Although board certification was once a lifelong credential, obligations mount for physicians to maintain their certifications throughout their careers. And according to a recent article from Kaiser Health News, many physicians consider emerging recertification requirements to be not just onerous, but worthless in terms of improving the way they practice medicine
Almost a year ago, I wrote about key ways to prepare your office for healthcare reform, including steps to ready your practice for a predicted influx of new patients. Reality brought some surprises in that arena, however, and more.
New patient visits actually declined slightly in the first five months of the Affordable Care Act, according to a report from AthenaHealth. While the report did not identify the reasons behind the trend, researchers from the Robert Wood Johnson Foundation and AthenaHealth hypothesized that it may still be too soon to see a rise in ACA-related patient volume. "It may take a while to address the practical and cultural aspects of establishing new relationships with physicians," Josh Gray, vice president of athenaResearch, told Medical Economics. "Keep in mind that enrollment in the exchanges was very back-loaded. There was a huge rush at the end. That could be a factor."
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Physician groups across the country denounced last week's court ruling upholding a Florida law that discourages doctors from asking patients about gun ownership "when doing so would be irrelevant to patients' medical care."
Standardized rules surrounding the amount of painkillers physicians may prescribe for specific surgeries and conditions is a critical factor in addressing the deadly epidemic of painkiller abuse, and a new task force in Massachusetts will work toward that change and more, the Boston Herald reported.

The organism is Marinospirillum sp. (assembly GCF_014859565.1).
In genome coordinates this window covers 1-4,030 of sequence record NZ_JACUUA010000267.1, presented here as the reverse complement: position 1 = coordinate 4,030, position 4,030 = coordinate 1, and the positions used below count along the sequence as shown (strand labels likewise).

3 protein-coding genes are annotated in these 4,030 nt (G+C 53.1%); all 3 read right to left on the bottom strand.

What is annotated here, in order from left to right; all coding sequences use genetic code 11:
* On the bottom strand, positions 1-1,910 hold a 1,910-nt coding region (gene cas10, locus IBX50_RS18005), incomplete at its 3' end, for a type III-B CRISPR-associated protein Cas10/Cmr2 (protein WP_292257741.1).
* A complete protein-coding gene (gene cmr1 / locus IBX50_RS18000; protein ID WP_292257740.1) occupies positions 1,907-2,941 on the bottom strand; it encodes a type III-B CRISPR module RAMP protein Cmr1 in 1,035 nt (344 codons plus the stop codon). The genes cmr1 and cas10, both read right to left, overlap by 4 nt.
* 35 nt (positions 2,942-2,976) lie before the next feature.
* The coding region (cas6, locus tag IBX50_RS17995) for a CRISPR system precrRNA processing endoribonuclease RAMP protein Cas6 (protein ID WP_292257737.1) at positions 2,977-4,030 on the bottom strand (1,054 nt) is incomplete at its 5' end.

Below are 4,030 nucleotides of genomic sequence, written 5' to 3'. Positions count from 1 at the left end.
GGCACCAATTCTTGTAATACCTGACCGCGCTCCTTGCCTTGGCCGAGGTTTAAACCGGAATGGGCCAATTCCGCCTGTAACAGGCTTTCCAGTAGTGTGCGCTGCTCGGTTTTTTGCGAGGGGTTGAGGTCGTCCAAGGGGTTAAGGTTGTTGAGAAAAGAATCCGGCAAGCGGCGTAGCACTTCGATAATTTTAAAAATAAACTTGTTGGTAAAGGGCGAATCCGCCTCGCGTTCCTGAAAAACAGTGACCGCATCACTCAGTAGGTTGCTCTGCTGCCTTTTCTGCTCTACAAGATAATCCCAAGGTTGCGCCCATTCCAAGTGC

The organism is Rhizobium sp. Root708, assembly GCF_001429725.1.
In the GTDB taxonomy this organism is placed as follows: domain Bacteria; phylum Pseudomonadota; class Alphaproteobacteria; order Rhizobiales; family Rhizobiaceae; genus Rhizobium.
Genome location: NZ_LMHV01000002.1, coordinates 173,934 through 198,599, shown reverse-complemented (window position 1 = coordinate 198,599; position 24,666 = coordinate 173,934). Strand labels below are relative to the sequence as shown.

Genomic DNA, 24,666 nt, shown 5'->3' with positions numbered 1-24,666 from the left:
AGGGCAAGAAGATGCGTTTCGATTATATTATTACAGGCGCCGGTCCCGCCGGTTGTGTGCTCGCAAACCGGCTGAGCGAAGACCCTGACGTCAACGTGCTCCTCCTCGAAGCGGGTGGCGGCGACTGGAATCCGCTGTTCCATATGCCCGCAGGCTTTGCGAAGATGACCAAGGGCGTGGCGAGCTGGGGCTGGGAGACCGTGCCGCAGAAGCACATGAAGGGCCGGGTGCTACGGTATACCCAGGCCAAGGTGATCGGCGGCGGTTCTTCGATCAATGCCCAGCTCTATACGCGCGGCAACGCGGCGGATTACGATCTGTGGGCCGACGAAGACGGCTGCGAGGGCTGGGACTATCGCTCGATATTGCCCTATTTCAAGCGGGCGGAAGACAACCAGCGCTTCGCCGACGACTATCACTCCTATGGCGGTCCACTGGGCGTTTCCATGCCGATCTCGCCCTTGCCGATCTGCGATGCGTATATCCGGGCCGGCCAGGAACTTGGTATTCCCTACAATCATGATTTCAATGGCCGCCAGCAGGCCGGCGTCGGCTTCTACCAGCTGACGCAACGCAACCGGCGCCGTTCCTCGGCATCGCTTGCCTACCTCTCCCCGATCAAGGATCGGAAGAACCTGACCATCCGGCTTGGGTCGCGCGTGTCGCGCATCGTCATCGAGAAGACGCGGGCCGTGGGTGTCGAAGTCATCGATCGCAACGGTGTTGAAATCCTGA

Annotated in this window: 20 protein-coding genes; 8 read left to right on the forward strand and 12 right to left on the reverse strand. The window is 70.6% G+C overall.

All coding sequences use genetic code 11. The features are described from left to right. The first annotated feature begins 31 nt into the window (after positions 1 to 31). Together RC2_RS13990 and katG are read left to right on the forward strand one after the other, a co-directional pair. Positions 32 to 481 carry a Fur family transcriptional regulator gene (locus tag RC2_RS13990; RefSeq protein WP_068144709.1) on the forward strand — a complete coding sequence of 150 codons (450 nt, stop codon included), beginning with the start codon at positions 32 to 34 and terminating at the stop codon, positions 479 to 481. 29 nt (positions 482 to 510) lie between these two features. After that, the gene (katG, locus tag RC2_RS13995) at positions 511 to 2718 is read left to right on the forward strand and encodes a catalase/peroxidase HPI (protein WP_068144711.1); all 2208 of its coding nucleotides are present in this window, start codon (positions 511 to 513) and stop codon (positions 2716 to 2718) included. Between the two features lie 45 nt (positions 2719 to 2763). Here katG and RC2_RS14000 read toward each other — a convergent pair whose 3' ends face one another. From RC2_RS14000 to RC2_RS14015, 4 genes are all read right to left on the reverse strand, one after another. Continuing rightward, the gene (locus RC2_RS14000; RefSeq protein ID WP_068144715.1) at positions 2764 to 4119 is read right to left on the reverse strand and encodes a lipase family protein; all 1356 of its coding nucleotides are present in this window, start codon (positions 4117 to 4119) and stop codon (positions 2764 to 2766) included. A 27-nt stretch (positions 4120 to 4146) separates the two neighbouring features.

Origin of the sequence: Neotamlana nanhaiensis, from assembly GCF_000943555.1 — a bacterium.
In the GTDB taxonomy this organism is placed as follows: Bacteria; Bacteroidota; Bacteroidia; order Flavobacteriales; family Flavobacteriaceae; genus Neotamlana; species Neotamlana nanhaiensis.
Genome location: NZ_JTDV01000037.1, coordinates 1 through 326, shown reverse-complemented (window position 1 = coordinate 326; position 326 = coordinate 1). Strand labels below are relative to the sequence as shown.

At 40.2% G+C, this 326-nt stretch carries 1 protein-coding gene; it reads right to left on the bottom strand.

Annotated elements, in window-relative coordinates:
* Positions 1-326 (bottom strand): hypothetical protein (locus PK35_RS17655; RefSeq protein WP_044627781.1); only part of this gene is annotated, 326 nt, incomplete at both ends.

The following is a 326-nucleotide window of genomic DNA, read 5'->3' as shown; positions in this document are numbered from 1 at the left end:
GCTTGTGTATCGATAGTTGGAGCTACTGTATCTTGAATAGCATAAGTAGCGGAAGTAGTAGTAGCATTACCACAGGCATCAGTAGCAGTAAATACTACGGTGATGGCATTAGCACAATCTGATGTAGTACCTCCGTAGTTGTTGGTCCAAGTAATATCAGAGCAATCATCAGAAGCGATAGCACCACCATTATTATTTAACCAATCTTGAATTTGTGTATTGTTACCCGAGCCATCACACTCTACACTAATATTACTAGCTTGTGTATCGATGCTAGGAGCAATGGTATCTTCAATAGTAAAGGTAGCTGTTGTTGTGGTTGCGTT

Despite the growing emphasis on healthcare quality in the era of the Affordable Care Act, healthcare consumers define healthcare quality in ways not defined by current industry-supported quality metrics.
As the role of telemedicine expands, not all doctors believe that the movement is good for their relationships with patients. But doctors can meet a lot of healthcare needs without an in-person visit--as long as a physician has the patient's medical history, Joseph Scherger, vice president for primary care and academic affairs at Eisenhower Medical Center in California, told Medscape.
A Philadelphia psychiatrist who returned fire on a mentally ill patient in his office last week "without a doubt saved lives," stated Yeadon Police Chief Donald Molineux in a press conference following the incident, as reported by the Delaware County Daily Times.
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Almost 14 percent of the American adult population remains uninsured since open enrollment closed three months ago, according to the Health Reform Monitoring Survey from the Urban Institute. The survey parsed out various characteristics of the remaining uninsured, which can help insurers target their outreach and education efforts as they focus on the 2015 enrollment period.
Personal information for more than 100,000 employees of several federal agencies--including the U.S. Department of Health and Human Services--was obtained illegally by an alleged British hacker, indicted late last week by the U.S. Attorney's Office for the Eastern District of Virginia for conspiracy, access device fraud and aggravated identity theft, among a bevy of charges.